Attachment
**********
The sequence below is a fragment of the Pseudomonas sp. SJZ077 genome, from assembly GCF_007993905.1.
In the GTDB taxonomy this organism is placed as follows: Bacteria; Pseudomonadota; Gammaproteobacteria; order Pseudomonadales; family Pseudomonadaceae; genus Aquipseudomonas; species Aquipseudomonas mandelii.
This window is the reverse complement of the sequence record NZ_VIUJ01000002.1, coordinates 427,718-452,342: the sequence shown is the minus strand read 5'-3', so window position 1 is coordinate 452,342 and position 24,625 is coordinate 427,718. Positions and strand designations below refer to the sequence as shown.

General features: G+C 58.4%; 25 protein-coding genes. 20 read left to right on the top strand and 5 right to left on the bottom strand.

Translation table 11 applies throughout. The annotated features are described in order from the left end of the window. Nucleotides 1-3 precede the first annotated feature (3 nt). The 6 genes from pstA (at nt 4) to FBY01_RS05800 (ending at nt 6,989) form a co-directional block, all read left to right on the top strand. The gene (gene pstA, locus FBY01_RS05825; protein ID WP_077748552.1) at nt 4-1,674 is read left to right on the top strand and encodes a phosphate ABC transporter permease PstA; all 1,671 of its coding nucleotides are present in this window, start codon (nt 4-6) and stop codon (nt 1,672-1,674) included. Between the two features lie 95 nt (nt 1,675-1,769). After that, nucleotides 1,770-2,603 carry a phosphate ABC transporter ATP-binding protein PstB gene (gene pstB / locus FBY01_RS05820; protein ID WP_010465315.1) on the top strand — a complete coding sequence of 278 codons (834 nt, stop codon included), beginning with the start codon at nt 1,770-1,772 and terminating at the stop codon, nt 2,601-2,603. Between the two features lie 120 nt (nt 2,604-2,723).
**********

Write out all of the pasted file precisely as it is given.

The sequence below is a fragment of the Pseudomonas sp. SJZ077 genome, from assembly GCF_007993905.1.
In the GTDB taxonomy this organism is placed as follows: Bacteria; Pseudomonadota; Gammaproteobacteria; order Pseudomonadales; family Pseudomonadaceae; genus Aquipseudomonas; species Aquipseudomonas mandelii.
This window is the reverse complement of the sequence record NZ_VIUJ01000002.1, coordinates 427,718-452,342: the sequence shown is the minus strand read 5'-3', so window position 1 is coordinate 452,342 and position 24,625 is coordinate 427,718. Positions and strand designations below refer to the sequence as shown.

General features: G+C 58.4%; 25 protein-coding genes. 20 read left to right on the top strand and 5 right to left on the bottom strand.

Translation table 11 applies throughout. The annotated features are described in order from the left end of the window. Nucleotides 1-3 precede the first annotated feature (3 nt). The 6 genes from pstA (at nt 4) to FBY01_RS05800 (ending at nt 6,989) form a co-directional block, all read left to right on the top strand. The gene (gene pstA, locus FBY01_RS05825; protein ID WP_077748552.1) at nt 4-1,674 is read left to right on the top strand and encodes a phosphate ABC transporter permease PstA; all 1,671 of its coding nucleotides are present in this window, start codon (nt 4-6) and stop codon (nt 1,672-1,674) included. Between the two features lie 95 nt (nt 1,675-1,769). After that, nucleotides 1,770-2,603 carry a phosphate ABC transporter ATP-binding protein PstB gene (gene pstB / locus FBY01_RS05820; protein ID WP_010465315.1) on the top strand — a complete coding sequence of 278 codons (834 nt, stop codon included), beginning with the start codon at nt 1,770-1,772 and terminating at the stop codon, nt 2,601-2,603. Between the two features lie 120 nt (nt 2,604-2,723).